Elena Kagan: Aggressive and abrasive?

The Supreme Court nominee's former male colleagues offer up stereotypical descriptors about powerful women

Topics: Elena Kagan, Broadsheet, Love and Sex,

Elena Kagan: Aggressive and abrasive?Supreme Court nominee Solicitor General Elena Kagan smiles during a visit at Sen. Daniel Akaka, D-Hawaii, on Capitol Hill in Washington, Wednesday, May 19, 2010. (AP Photo/Manuel Balce Ceneta)(Credit: AP)

It always comes back to choice of words when discussing powerful women, and this point was driven home for me this morning by an Associated Press piece on Elena Kagan’s management style while she was the dean of Harvard. The article is pretty typical stuff, featuring interviews with various former co-workers of Kagan’s — all of whom, surprise surprise, are men. Seriously, Associated Press? Not one woman would talk to you about the “dynamic” and “masterful” Dean?

Women tend to use different descriptors than men when evaluating other women, so we might have been spared the series of painfully stereotypical comments unleashed by law professor Detlev Vagts: “aggressive,” “abrasive,” “dismissive.” There was also the undermining comment: “There was quite a turnover of her top management group when she was named dean.” What I take that to mean is: She’s a mouthy bitch who chased off many of our finest old-white-man-middle-managers and then didn’t listen to me when I, an old white man, complained mightily about some of her decisions.” One more nugget of insightful wisdom from Vagts that AP saw fit to print: Kagan was known, on occasion, to raise her voice. Sweet cripes, Katie bar the door!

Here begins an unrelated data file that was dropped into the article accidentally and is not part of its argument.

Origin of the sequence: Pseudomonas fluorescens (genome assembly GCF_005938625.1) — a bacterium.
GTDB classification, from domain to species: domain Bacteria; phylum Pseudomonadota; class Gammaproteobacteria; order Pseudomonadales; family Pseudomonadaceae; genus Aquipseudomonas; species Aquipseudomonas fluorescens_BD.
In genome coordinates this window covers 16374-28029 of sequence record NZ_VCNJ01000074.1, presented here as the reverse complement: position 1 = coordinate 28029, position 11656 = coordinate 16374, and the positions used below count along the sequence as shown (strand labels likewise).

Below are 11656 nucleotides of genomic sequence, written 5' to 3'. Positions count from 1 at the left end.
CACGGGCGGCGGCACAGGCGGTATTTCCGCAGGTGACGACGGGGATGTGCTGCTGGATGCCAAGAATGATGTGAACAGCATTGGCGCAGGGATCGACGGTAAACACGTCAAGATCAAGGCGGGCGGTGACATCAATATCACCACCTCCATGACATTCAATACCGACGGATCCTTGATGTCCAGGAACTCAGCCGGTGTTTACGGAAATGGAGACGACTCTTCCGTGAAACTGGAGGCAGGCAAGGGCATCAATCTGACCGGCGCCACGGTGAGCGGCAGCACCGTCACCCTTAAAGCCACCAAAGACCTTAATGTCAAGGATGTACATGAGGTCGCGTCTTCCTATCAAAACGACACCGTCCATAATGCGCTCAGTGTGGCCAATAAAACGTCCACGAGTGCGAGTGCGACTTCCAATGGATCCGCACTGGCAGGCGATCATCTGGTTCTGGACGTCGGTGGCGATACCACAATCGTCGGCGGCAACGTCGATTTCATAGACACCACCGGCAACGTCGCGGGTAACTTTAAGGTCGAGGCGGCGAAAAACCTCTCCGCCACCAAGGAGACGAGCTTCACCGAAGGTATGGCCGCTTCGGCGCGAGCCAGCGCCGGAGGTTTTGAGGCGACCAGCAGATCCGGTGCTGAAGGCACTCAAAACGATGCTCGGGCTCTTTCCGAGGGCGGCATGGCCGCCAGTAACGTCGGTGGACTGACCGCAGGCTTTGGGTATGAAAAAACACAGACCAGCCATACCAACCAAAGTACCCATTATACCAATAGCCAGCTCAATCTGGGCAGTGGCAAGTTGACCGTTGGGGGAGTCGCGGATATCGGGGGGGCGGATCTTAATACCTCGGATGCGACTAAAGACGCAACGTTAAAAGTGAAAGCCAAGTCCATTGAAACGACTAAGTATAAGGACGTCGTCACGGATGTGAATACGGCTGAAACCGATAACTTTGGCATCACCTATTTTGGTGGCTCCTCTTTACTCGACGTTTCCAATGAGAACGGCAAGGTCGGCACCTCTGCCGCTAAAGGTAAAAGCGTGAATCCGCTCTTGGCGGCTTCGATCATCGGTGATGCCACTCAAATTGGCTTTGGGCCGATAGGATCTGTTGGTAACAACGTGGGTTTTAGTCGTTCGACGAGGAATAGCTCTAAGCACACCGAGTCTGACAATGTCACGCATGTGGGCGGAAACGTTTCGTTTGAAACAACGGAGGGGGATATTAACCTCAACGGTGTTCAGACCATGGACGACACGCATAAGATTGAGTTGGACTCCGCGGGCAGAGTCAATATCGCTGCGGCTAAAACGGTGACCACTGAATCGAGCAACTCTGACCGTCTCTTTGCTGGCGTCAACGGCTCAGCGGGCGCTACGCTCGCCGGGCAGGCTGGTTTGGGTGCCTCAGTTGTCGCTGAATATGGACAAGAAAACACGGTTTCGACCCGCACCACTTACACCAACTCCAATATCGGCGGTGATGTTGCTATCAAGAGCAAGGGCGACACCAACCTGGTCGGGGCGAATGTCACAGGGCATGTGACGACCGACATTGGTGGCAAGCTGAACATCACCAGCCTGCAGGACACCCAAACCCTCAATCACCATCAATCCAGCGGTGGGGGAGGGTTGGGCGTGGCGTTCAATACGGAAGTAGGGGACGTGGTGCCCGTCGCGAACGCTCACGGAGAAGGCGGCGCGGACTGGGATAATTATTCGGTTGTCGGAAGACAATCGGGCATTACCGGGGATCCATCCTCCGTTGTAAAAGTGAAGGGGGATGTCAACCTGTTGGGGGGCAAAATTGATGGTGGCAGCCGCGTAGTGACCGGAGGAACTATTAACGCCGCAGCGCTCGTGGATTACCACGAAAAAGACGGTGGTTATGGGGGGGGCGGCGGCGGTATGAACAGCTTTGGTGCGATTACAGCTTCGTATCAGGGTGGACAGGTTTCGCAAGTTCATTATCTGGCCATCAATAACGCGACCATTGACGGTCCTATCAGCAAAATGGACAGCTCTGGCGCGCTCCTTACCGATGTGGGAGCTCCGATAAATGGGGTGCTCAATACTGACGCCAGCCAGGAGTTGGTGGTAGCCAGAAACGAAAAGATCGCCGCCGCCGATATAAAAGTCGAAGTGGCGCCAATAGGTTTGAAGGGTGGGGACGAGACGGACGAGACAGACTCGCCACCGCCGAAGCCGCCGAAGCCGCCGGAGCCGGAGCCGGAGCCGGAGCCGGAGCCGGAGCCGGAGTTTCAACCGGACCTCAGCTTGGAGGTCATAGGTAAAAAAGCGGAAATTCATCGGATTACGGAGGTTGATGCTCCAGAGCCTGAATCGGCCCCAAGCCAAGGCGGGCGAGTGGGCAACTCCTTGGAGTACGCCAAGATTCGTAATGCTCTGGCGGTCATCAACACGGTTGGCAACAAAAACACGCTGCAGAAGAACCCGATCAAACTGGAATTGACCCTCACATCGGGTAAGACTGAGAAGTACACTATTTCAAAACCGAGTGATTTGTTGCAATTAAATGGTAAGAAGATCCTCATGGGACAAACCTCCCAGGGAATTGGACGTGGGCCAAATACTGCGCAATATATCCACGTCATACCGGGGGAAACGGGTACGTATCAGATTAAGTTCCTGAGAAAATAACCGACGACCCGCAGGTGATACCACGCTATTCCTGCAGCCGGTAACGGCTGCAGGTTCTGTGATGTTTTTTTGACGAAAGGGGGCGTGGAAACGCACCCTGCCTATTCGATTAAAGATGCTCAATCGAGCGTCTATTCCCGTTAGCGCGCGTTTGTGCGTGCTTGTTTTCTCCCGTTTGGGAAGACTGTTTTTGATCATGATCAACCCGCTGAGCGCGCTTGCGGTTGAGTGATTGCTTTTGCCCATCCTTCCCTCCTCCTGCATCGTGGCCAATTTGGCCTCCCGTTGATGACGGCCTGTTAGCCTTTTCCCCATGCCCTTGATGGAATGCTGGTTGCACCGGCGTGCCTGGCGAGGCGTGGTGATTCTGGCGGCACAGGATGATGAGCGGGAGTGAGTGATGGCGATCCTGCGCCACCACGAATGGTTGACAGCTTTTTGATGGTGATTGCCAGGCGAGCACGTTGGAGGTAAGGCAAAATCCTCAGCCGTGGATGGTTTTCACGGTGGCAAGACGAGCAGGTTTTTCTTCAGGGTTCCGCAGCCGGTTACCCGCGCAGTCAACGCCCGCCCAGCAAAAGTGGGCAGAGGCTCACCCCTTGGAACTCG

The reason Vagts’ comments stick in my craw so profoundly (beyond having the word “abrasive” used to describe me since I was 10 years old) is the simple fact that he went on record with a legitimate news source to slag off his former boss in terms that befit a pissy child who was sent to bed without dessert. I understand, Professor Vagts, that the appointment of Bush-era Assistant A.G. Jack Goldsmith was controversial and unpopular at first. It’s also pretty clear that Kagan was able to persuasively make her case for him, and that her efforts to do so were to balance out a distinctly liberal faculty. So she’s fair, which, last time I checked, was kind of a prerequisite for being a Supreme Court justice. Or it should be.

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